Stock market strength is taking hold as investors dip back into equities following their three month decline since April.  Now with the FTSE firmly back above the 5000 level and the Dow closing above the 10000 level once again the big figures seem to be offering support and attracting buying interest.

Yesterday’s strength was assisted by some good news on Wall Street which starts to get into the swing of the earnings season as State Street Corp released good numbers, driving banking stocks higher.  The rally was barely assisted though by the global growth story stocks such as miners who arrived late to the party edging higher slightly only after other stocks led the charge.

The real test for markets now is whether they can sustain these gains.  At the moment there’s a concern for the bulls that lower lows and lower highs are being formed indicating that this down trend is set to continue.  There will certainly be some pressure to the upside for the FTSE 100 now as the recent rises have brought us back to the 20 and 50 day moving averages where resistance can normally be expected.

The theme of the moment is European bank stress tests and for all the criticism they’re getting the market still remembers the US stress tests that were undertaken 15 months ago which were thorough enough to allay many people’s concerns that US banks at least would be able to withstand another shock to the financial system.  This time round it’s the turn of the European banks, some 90-odd of them, to undergo a similar testing regime to see if they can survive another recession or shock (if it was to materialise), how that might affect other banks and most importantly what would happen to the flow of credit.  This is the big question and if credit markets freeze up like they did back in 2007, we could be in a serious pickle.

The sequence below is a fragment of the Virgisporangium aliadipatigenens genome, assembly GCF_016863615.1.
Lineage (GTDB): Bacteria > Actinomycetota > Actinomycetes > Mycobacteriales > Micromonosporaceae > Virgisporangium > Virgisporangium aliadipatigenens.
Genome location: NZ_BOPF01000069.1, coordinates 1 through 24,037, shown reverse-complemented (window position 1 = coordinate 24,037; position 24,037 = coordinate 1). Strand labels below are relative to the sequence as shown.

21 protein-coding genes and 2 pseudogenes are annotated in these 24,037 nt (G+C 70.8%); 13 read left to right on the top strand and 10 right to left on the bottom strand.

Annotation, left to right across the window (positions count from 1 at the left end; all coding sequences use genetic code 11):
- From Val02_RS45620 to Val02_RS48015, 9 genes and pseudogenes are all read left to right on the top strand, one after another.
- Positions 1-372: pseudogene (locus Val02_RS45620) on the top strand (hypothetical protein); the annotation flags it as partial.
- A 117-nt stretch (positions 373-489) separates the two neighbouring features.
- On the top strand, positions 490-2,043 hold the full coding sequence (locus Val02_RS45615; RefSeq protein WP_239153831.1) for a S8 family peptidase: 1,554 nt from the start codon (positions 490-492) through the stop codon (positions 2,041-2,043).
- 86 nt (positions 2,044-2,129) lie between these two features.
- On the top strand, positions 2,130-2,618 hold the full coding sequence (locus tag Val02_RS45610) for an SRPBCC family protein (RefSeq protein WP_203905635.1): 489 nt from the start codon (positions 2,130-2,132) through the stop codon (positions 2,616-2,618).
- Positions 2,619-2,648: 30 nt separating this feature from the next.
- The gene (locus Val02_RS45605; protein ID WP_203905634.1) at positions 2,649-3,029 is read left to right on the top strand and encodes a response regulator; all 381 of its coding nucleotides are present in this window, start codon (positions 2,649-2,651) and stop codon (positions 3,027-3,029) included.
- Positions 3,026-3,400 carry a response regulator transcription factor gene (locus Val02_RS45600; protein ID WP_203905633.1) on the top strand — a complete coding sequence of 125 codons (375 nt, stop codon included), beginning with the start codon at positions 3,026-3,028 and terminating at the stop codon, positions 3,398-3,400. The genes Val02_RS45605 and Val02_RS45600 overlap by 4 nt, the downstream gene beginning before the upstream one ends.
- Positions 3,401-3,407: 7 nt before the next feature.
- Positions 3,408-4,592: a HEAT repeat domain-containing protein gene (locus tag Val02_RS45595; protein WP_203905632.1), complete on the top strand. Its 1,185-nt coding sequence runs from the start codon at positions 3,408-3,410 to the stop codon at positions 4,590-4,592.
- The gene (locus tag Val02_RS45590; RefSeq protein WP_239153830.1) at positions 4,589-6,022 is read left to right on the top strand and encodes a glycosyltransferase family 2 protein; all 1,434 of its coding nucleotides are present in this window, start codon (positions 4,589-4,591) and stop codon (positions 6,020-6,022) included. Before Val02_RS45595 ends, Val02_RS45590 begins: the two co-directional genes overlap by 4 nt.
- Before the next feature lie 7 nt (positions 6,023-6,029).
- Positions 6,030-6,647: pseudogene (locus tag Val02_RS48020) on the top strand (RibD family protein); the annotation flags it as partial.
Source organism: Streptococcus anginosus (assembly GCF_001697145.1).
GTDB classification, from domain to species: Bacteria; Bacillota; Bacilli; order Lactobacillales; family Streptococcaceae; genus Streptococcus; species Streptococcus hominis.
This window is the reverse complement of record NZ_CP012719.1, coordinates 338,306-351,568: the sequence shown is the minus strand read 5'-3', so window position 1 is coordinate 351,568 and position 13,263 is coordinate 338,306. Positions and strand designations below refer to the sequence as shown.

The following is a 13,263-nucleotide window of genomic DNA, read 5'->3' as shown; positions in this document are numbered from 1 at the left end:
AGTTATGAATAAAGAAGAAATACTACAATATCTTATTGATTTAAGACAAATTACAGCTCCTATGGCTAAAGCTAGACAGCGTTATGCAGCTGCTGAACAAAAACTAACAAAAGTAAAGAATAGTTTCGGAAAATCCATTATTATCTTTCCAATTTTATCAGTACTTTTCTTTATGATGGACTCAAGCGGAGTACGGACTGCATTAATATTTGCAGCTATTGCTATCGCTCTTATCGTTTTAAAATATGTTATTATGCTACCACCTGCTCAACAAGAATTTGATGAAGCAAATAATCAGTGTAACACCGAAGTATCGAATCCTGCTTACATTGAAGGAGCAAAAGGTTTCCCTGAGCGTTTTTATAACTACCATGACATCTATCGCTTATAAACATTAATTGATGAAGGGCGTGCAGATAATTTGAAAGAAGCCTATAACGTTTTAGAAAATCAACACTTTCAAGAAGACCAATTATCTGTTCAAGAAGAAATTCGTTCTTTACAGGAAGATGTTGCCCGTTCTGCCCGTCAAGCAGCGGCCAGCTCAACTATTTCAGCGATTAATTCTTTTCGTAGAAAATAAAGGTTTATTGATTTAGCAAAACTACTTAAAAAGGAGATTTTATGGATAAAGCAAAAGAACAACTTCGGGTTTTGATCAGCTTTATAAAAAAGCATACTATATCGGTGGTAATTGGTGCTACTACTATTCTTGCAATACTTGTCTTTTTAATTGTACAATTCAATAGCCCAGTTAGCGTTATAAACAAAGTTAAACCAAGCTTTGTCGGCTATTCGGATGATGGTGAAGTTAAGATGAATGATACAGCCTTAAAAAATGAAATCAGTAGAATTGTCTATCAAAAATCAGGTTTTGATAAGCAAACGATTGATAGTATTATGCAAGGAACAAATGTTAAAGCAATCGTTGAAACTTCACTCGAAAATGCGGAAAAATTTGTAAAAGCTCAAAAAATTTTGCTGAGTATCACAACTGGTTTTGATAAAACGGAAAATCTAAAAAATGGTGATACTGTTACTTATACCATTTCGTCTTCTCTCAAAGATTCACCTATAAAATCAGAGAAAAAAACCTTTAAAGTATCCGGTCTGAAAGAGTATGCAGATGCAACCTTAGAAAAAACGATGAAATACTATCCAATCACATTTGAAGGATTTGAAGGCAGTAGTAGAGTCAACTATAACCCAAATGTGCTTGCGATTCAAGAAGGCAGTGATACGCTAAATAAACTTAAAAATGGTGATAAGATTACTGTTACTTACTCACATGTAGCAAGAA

Things are slightly different now though to how they were three years ago.  Banks are being forced to hold more capital and some of the really big banks are being propped up by national governments, so it’s hard to see the stress test results revealing much more than what we would all hope they’d reveal.

Banks are also in the headlines for other reasons and once again it’s the EU’s plan to “reform” the way bonuses are paid.  There’s definitely good reason to look carefully at remuneration for the deal makers within the banking and hedge fund industry and many who work in it would agree, but the emphasis being on capping and deferring bonus payments will only lead to bankers leaving these jurisdictions to work elsewhere.  Politicians saying “good riddance” if there’s an exodus of bankers doesn’t help either.

So the FTSE is forging ahead and today sees interest rate decisions from the BOE and ECB.  Once again we’re expecting “unch, means early lunch” with the market focusing on the statements following the decisions.  There are any expectations for rising interest rates this year and so there shouldn’t be.  With many economies so brittle at the moment raising the cost of capital now, ahead of big spending cuts, would be completely the wrong decision.

FX markets are rather quiet this morning although the Aussie dollar is having a good day up over a cent against the dollar.  AUD/USD is reaching resistance levels that it failed at back in mid June with the driving force being the renewed strength in equities.  A move beyond 0.8850 could open the way for 0.9000 but a failure around here could give bears the upper hand again as a lower high is formed.

Gold has found support below the 1200 level and so we’re back above that level this morning. For now the profit takers are still in control and unless we see a move above 1215 we might see a return to the 1185 area.

Similar can be said for oil which has bounce once again from just above the $70 area and for those playing the 70-80/85 range, this trade is proving quite an easy one to follow.

Last Updated: July 8th, 2010